Saturday, November 23, 2013

Why "Y"? (Lost and Found, No.8)

                                          An original mixed-media painting, on illustration board
                                          3.5x5", (mat size, 8.5x10")
                                          $50.00, (plus $10.00, pack and ship)

     I don't really have an answer to the question posed by the title of this little miniature.
I suppose I chose that title simply because of the semi-amusing alliteration, created when
someone asks the question.  If there are some viewers of this posting, who feel that they
may have an answer or a story to fit the question, please feel free to leave your comments.

Only Twenty Four Letters To Go (Lost and Found, No.7)

                                           An original mixed-media painting, on illustration board
                                           3.5x5", (mat size, 8.5x10")
                                            $60.00, (plus $10.00, pack and ship)

Monday, November 11, 2013

"N" Is For Nash, (Lost and Found, No. 14)

                                           An original mixed-media painting, on illustration board
                                            3.5x5", ( mat size, 8.5x10")
                                            $45.00, (plus $10.00, pack & ship)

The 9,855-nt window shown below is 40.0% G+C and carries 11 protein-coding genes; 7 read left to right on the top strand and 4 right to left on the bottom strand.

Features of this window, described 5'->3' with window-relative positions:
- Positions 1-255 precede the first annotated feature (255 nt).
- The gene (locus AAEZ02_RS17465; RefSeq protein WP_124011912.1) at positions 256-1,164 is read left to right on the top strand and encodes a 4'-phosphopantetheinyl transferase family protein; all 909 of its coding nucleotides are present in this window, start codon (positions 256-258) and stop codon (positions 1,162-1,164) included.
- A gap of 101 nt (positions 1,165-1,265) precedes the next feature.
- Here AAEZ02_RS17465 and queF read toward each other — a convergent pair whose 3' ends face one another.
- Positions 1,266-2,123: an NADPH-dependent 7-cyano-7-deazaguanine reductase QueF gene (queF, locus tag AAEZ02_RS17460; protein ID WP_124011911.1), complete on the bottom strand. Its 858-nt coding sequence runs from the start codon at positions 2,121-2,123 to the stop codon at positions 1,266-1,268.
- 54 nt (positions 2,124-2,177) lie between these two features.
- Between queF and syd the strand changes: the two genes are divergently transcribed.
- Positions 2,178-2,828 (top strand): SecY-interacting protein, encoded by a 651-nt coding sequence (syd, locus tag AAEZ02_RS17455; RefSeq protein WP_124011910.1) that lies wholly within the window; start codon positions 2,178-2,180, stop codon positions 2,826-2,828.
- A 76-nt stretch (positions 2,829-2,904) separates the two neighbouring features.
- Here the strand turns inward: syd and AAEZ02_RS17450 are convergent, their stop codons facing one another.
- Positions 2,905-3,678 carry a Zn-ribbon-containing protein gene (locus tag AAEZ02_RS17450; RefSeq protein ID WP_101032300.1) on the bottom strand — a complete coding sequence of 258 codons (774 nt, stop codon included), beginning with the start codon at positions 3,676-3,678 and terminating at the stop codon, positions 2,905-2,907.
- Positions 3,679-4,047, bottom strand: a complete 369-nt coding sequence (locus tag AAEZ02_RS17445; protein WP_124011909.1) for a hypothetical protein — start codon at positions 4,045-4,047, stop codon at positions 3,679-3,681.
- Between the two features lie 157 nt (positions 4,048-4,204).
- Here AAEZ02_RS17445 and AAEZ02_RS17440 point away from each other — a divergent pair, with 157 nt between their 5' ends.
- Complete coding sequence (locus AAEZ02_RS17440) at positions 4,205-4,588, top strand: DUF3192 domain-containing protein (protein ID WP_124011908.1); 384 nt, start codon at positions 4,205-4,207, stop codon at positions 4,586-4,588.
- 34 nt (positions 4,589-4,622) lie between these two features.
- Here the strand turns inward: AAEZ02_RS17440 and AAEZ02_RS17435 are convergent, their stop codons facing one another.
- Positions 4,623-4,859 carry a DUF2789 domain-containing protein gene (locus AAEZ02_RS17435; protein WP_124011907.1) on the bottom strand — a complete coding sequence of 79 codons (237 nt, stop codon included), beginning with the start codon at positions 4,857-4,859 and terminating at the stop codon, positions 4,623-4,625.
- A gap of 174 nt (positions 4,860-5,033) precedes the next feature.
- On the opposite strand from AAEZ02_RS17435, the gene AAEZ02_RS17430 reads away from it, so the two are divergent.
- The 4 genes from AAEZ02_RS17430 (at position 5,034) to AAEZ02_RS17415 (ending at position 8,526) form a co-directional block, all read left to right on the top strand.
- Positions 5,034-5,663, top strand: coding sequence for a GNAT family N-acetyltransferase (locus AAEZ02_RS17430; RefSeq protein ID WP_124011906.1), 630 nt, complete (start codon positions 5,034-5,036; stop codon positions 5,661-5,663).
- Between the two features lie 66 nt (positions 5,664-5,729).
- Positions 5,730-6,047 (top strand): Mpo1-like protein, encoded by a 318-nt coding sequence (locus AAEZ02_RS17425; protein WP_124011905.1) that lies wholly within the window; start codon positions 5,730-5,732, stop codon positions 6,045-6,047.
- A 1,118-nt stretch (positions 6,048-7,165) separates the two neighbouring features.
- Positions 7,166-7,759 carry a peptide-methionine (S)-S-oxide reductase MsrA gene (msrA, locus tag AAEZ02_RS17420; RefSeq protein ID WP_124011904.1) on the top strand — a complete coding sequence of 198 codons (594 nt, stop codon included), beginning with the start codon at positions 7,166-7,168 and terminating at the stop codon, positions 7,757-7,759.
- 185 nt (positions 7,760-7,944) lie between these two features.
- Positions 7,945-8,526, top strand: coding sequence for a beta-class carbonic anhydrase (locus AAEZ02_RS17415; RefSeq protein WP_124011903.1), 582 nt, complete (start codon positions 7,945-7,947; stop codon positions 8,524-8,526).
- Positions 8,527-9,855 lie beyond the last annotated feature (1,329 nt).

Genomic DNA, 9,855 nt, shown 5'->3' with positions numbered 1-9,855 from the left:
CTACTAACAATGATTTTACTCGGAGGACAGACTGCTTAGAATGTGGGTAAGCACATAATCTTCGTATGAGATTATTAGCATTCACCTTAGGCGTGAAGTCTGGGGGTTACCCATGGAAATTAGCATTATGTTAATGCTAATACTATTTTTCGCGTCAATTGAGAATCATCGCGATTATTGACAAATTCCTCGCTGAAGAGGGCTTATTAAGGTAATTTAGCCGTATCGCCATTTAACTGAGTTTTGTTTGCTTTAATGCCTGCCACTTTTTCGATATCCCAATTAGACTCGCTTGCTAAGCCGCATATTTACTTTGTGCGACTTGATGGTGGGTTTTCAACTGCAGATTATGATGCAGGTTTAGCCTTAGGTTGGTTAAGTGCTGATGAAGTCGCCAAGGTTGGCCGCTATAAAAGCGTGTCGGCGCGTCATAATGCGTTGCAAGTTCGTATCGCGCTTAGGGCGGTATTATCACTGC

"N is for Nash, and P is for Packard, and S is for Studebaker, and W is for ....."

     In the late 1930's, perhaps that kind of memorization was used to help children learn
their letters. when they were playing with their alphabet, building-blocks and toy cars.
Those were the days when practically all the cars on America's streets and highways
were the proud products of American car companies.  Sadly enough, for American
workers, the time would soon come when many of those proud names would be gone.
After World War ll, the overpowering competition from foreign and domestic car
makers, swallowed up many of the once-proud, brand names, and now we are left
with only vague memories of so many of those gleaming icons which once ruled
America's roads.

     The tiny, toy car in this miniature, which I found in the bottom of a long-forgotten
toy-box, dates from those years shortly before the war.  That was in the days before
war-shortages of commodities such as metal for castings and rubber for wheels, made